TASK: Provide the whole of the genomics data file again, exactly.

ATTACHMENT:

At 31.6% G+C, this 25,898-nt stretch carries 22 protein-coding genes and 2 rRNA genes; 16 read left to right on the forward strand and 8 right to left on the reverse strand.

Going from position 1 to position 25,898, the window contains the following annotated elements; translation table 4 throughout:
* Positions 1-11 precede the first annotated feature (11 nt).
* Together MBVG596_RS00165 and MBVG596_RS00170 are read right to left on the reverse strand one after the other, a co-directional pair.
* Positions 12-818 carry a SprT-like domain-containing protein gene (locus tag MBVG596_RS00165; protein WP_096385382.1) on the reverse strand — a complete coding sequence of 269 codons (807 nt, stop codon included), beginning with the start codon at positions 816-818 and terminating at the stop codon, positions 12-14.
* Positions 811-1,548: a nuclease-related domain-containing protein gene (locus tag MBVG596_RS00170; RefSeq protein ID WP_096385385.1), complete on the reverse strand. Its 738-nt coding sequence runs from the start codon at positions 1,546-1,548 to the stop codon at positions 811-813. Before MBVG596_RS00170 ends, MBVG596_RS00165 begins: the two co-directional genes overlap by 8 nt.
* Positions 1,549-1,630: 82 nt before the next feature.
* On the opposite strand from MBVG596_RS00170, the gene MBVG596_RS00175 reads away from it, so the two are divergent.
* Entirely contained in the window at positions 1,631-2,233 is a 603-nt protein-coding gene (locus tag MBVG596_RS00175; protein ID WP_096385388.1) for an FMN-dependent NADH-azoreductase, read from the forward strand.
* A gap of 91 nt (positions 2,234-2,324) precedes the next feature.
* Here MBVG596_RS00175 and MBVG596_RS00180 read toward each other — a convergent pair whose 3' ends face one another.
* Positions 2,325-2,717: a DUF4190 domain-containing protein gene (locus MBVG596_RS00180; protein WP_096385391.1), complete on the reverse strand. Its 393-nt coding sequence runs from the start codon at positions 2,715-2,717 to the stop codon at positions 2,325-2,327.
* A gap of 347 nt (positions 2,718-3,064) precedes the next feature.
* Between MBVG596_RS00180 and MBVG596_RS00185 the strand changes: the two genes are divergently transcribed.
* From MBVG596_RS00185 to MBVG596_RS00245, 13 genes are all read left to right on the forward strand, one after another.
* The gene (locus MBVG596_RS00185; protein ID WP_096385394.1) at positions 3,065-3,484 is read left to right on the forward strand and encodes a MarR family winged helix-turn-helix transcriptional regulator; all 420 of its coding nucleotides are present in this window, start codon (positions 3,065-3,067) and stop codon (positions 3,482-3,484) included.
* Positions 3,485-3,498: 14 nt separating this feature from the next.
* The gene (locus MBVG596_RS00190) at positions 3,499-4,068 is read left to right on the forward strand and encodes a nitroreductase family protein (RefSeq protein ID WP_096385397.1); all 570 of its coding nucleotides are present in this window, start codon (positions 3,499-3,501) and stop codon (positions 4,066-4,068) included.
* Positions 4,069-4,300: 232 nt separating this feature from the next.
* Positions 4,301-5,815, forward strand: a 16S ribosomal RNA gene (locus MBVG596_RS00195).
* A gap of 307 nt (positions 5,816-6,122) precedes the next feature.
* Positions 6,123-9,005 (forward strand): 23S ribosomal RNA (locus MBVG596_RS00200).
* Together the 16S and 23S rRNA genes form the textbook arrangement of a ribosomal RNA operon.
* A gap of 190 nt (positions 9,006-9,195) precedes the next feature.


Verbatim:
At 31.6% G+C, this 25,898-nt stretch carries 22 protein-coding genes and 2 rRNA genes; 16 read left to right on the forward strand and 8 right to left on the reverse strand.

Going from position 1 to position 25,898, the window contains the following annotated elements; translation table 4 throughout:
* Positions 1-11 precede the first annotated feature (11 nt).
* Together MBVG596_RS00165 and MBVG596_RS00170 are read right to left on the reverse strand one after the other, a co-directional pair.
* Positions 12-818 carry a SprT-like domain-containing protein gene (locus tag MBVG596_RS00165; protein WP_096385382.1) on the reverse strand — a complete coding sequence of 269 codons (807 nt, stop codon included), beginning with the start codon at positions 816-818 and terminating at the stop codon, positions 12-14.
* Positions 811-1,548: a nuclease-related domain-containing protein gene (locus tag MBVG596_RS00170; RefSeq protein ID WP_096385385.1), complete on the reverse strand. Its 738-nt coding sequence runs from the start codon at positions 1,546-1,548 to the stop codon at positions 811-813. Before MBVG596_RS00170 ends, MBVG596_RS00165 begins: the two co-directional genes overlap by 8 nt.
* Positions 1,549-1,630: 82 nt before the next feature.
* On the opposite strand from MBVG596_RS00170, the gene MBVG596_RS00175 reads away from it, so the two are divergent.
* Entirely contained in the window at positions 1,631-2,233 is a 603-nt protein-coding gene (locus tag MBVG596_RS00175; protein ID WP_096385388.1) for an FMN-dependent NADH-azoreductase, read from the forward strand.
* A gap of 91 nt (positions 2,234-2,324) precedes the next feature.
* Here MBVG596_RS00175 and MBVG596_RS00180 read toward each other — a convergent pair whose 3' ends face one another.
* Positions 2,325-2,717: a DUF4190 domain-containing protein gene (locus MBVG596_RS00180; protein WP_096385391.1), complete on the reverse strand. Its 393-nt coding sequence runs from the start codon at positions 2,715-2,717 to the stop codon at positions 2,325-2,327.
* A gap of 347 nt (positions 2,718-3,064) precedes the next feature.
* Between MBVG596_RS00180 and MBVG596_RS00185 the strand changes: the two genes are divergently transcribed.
* From MBVG596_RS00185 to MBVG596_RS00245, 13 genes are all read left to right on the forward strand, one after another.
* The gene (locus MBVG596_RS00185; protein ID WP_096385394.1) at positions 3,065-3,484 is read left to right on the forward strand and encodes a MarR family winged helix-turn-helix transcriptional regulator; all 420 of its coding nucleotides are present in this window, start codon (positions 3,065-3,067) and stop codon (positions 3,482-3,484) included.
* Positions 3,485-3,498: 14 nt separating this feature from the next.
* The gene (locus MBVG596_RS00190) at positions 3,499-4,068 is read left to right on the forward strand and encodes a nitroreductase family protein (RefSeq protein ID WP_096385397.1); all 570 of its coding nucleotides are present in this window, start codon (positions 3,499-3,501) and stop codon (positions 4,066-4,068) included.
* Positions 4,069-4,300: 232 nt separating this feature from the next.
* Positions 4,301-5,815, forward strand: a 16S ribosomal RNA gene (locus MBVG596_RS00195).
* A gap of 307 nt (positions 5,816-6,122) precedes the next feature.
* Positions 6,123-9,005 (forward strand): 23S ribosomal RNA (locus MBVG596_RS00200).
* Together the 16S and 23S rRNA genes form the textbook arrangement of a ribosomal RNA operon.
* A gap of 190 nt (positions 9,006-9,195) precedes the next feature.